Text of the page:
Unfortunately, there is no step-free access to the GUU building from the main entrance, but the room can be also reached from therear door(step-free) and by using the lift.  

All talks will take place at the Bridie Library and all coffee and lunch breaks will be also provided in there. 

There are several rooms at the GUU building that can be used, including the Café situated on the ground floor and a quietReading Roomnext to the Bridie Library that can be used for resting. 

For any other issues regarding accessibility, please contact Adriana (a.alcaraz-sanchez.1@research.gla.ac.uk) and (r.ros-morales.1@research.gla.ac.uk)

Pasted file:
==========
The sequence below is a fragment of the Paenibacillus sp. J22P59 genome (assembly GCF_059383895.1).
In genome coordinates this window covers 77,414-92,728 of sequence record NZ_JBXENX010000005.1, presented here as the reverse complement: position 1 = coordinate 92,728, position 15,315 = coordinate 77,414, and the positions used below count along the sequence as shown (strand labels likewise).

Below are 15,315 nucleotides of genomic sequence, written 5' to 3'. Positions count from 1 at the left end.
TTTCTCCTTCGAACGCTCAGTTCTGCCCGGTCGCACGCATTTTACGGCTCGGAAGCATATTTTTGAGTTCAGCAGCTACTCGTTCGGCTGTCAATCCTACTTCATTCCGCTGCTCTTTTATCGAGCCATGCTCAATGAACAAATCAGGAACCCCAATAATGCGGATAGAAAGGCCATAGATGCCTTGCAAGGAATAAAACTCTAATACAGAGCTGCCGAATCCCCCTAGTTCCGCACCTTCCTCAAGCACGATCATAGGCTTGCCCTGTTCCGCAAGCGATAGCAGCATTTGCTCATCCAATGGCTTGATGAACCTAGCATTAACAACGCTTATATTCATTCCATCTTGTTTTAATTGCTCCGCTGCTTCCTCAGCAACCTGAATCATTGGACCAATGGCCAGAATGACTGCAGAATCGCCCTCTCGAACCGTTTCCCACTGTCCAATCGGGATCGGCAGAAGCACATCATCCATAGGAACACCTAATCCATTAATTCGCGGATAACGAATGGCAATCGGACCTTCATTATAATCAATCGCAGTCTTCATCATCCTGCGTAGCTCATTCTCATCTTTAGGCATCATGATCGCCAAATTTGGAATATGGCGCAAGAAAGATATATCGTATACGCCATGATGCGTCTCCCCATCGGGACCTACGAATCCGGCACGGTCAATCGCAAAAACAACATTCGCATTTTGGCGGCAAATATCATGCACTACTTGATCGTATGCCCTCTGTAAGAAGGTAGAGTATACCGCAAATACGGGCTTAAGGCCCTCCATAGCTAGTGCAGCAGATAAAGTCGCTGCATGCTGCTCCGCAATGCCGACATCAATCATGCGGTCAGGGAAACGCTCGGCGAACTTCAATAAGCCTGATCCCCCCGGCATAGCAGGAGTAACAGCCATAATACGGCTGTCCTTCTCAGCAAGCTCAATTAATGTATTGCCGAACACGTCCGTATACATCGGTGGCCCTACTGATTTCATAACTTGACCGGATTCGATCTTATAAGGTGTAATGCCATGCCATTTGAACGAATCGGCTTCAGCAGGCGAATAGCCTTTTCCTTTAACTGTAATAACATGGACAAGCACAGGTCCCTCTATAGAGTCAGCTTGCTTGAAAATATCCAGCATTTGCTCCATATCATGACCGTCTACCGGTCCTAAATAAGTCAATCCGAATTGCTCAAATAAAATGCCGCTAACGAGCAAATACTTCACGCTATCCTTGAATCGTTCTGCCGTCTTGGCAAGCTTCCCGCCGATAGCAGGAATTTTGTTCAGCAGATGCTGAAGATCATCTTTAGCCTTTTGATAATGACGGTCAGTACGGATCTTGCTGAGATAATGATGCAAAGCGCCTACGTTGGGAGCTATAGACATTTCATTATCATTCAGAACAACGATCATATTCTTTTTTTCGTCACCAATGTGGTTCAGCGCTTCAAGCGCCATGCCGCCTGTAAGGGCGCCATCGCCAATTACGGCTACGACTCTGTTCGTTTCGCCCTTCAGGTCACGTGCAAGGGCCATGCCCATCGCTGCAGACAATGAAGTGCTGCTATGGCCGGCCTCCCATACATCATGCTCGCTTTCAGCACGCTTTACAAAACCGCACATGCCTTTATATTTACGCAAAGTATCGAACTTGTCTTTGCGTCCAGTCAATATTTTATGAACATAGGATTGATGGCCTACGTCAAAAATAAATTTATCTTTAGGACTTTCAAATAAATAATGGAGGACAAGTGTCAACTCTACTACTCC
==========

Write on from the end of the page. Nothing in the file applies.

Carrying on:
Registration 

Attendance is?free?and open to all. For catering purposes, please contact us ata.alcaraz-sanchez.1@research.gla.ac.uk and r.ros-morales.1@research.gla.ac.ukindicating which days you will be attending and if you have any dietary requirements. 

Do please contact us you have further questions not resolved above. 

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Registration

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January 13, 2020, 9:00am BST

Who is attending?

3 people are attending:

Victoria Nedley
(unaffiliated)
Victoria Nedley
(unaffiliated)
and 1 more.